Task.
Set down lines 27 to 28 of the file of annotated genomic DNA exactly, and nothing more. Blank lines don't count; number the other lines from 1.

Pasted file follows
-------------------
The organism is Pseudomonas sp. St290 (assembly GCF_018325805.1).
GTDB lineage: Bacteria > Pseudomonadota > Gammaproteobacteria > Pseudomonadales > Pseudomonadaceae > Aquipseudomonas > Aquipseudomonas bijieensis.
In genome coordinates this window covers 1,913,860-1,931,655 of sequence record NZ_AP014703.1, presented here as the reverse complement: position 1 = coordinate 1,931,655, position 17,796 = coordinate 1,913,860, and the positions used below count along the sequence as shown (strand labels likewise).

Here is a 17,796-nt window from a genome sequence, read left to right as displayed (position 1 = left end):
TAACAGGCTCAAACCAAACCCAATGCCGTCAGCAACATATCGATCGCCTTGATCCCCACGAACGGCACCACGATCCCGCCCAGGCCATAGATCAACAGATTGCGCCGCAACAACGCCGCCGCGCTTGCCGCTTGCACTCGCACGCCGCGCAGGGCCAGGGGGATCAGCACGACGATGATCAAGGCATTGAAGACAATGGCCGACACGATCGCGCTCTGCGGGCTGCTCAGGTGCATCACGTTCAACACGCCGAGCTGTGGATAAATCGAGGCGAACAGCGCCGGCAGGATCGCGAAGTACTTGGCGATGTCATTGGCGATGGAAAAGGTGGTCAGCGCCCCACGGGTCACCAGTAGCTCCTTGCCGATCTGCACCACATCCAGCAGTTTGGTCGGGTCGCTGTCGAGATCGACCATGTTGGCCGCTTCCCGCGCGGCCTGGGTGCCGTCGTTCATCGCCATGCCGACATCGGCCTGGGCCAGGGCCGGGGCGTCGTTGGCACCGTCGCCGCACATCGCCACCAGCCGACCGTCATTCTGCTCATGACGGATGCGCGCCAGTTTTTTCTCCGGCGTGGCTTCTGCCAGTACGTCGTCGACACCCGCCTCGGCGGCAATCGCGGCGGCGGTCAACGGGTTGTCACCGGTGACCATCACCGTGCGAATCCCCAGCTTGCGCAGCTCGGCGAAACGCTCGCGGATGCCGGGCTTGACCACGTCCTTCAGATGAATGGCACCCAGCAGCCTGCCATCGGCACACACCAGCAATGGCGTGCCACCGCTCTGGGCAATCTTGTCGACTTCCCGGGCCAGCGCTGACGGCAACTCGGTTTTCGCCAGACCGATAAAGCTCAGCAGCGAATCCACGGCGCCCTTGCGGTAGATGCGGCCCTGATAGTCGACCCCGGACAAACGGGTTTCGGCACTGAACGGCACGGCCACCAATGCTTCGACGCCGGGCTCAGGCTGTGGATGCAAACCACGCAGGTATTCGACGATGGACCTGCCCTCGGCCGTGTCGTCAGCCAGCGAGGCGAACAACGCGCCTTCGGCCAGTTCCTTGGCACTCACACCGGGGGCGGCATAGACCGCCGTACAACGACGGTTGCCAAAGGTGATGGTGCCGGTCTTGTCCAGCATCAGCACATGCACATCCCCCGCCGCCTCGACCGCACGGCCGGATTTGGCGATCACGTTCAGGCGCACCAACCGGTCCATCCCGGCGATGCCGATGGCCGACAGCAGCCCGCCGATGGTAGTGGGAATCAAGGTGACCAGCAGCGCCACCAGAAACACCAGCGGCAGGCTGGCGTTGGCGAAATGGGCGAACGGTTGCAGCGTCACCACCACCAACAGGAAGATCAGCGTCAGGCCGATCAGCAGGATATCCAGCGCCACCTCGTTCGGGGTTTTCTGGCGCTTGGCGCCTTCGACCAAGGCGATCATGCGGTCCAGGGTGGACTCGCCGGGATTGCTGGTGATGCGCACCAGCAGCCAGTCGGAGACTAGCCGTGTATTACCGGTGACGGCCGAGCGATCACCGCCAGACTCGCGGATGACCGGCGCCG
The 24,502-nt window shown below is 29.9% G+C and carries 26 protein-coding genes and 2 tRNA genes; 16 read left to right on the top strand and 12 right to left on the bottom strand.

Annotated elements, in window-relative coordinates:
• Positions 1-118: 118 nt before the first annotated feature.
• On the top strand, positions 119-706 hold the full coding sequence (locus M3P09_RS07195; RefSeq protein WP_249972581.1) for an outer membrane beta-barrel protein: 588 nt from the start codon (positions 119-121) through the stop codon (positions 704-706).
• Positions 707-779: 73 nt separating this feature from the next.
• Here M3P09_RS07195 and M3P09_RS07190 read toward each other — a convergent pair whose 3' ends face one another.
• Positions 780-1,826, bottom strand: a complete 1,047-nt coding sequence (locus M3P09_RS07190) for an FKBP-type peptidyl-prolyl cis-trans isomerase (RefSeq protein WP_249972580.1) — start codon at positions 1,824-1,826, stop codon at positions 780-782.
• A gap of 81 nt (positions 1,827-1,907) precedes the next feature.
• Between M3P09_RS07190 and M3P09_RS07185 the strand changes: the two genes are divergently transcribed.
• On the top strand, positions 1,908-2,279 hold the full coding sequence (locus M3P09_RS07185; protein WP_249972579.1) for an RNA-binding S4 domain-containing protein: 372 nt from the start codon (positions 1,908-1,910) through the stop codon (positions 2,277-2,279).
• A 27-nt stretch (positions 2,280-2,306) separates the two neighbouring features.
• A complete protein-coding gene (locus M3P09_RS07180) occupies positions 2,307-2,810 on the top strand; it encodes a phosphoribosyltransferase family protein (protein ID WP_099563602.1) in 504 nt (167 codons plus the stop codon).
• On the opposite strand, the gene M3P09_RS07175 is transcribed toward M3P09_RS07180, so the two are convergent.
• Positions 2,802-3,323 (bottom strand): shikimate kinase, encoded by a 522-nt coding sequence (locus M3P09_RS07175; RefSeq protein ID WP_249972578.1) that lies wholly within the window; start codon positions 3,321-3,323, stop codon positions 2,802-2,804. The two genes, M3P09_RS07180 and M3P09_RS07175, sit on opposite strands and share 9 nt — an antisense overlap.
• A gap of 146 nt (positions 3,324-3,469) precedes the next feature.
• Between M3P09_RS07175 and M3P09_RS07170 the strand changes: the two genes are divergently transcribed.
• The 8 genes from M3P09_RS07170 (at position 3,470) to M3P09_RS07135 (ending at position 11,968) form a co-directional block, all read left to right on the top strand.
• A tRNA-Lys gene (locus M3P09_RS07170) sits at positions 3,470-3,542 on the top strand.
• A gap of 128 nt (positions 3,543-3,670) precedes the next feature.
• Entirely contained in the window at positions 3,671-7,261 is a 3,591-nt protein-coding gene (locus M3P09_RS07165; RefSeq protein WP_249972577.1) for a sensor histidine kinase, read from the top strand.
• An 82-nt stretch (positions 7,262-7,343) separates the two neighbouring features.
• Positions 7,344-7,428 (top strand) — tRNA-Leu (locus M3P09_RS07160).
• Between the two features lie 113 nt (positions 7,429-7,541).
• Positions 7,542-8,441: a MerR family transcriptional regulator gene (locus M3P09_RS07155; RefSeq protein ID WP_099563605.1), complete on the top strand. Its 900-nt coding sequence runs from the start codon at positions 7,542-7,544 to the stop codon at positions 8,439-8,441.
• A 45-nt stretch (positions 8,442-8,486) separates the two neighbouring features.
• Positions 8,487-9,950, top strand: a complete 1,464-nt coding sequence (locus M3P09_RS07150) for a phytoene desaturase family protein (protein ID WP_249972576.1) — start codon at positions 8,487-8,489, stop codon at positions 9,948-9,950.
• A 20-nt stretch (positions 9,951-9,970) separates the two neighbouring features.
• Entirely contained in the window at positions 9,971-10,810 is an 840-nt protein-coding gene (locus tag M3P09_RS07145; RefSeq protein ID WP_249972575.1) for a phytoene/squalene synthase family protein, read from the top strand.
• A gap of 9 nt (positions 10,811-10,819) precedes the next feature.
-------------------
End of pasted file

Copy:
• Positions 7,344-7,428 (top strand) — tRNA-Leu (locus M3P09_RS07160).
• Between the two features lie 113 nt (positions 7,429-7,541).